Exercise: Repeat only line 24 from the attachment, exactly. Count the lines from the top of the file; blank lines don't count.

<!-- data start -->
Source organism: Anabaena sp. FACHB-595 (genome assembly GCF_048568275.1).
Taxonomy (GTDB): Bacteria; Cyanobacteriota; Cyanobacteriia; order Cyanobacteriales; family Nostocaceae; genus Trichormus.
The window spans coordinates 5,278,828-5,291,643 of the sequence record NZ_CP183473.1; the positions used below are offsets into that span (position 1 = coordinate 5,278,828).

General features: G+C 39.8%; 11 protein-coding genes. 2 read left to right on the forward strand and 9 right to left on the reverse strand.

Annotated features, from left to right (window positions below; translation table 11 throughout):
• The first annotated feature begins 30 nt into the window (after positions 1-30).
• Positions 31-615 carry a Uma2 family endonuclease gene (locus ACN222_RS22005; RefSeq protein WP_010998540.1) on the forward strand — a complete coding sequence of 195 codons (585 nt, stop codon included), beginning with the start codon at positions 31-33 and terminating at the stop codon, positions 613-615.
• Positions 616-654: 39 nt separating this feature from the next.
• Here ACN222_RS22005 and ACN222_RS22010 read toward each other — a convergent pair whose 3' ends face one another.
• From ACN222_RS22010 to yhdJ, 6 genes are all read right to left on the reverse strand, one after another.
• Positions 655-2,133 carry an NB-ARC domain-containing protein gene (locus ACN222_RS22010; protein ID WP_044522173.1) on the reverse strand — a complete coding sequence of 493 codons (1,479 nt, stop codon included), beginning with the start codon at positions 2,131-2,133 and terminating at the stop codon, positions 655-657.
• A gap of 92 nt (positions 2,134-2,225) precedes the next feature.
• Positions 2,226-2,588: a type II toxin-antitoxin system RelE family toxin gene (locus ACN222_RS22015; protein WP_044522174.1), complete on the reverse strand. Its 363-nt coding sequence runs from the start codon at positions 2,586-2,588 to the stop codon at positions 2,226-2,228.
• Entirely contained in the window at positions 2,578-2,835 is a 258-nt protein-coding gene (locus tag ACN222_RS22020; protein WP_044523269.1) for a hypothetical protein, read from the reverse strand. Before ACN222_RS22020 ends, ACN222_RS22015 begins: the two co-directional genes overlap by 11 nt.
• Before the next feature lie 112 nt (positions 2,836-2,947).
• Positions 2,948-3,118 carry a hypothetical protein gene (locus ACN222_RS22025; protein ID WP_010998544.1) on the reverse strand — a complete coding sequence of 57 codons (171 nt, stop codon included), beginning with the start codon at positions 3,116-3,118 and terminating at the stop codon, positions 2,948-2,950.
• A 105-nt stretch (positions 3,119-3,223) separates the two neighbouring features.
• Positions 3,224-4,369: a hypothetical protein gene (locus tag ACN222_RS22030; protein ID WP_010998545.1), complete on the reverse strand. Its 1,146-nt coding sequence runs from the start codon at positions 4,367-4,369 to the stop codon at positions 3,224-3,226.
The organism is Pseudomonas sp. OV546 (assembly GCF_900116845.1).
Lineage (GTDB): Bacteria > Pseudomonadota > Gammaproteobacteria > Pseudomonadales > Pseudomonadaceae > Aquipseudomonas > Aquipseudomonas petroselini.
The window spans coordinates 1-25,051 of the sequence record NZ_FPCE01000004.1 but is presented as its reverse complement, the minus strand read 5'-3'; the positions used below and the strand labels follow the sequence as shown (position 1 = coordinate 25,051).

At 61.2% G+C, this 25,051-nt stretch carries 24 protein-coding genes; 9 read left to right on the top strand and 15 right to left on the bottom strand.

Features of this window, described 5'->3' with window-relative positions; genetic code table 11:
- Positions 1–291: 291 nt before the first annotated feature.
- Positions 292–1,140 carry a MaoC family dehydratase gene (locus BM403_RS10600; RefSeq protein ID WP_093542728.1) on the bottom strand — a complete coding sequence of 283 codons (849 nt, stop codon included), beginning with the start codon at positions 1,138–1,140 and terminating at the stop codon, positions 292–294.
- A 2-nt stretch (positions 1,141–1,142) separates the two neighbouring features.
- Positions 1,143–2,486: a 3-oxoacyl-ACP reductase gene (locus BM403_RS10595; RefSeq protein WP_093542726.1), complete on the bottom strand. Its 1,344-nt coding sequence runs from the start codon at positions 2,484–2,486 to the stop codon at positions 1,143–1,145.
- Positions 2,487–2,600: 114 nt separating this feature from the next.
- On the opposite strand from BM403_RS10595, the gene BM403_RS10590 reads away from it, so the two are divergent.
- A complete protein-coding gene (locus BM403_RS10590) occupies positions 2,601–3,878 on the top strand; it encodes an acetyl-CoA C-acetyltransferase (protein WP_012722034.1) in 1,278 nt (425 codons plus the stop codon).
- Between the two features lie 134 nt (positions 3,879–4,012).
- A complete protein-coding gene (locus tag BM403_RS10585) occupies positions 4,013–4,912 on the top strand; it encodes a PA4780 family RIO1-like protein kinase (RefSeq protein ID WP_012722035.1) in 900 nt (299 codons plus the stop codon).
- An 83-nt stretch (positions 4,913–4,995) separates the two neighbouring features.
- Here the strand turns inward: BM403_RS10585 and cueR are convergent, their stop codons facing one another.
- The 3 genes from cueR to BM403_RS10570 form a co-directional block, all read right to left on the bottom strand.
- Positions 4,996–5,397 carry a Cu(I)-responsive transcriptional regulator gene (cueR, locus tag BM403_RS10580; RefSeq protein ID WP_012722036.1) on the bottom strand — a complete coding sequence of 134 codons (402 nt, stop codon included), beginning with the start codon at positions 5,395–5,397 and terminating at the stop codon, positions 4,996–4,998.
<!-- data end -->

- Positions 1–291: 291 nt before the first annotated feature.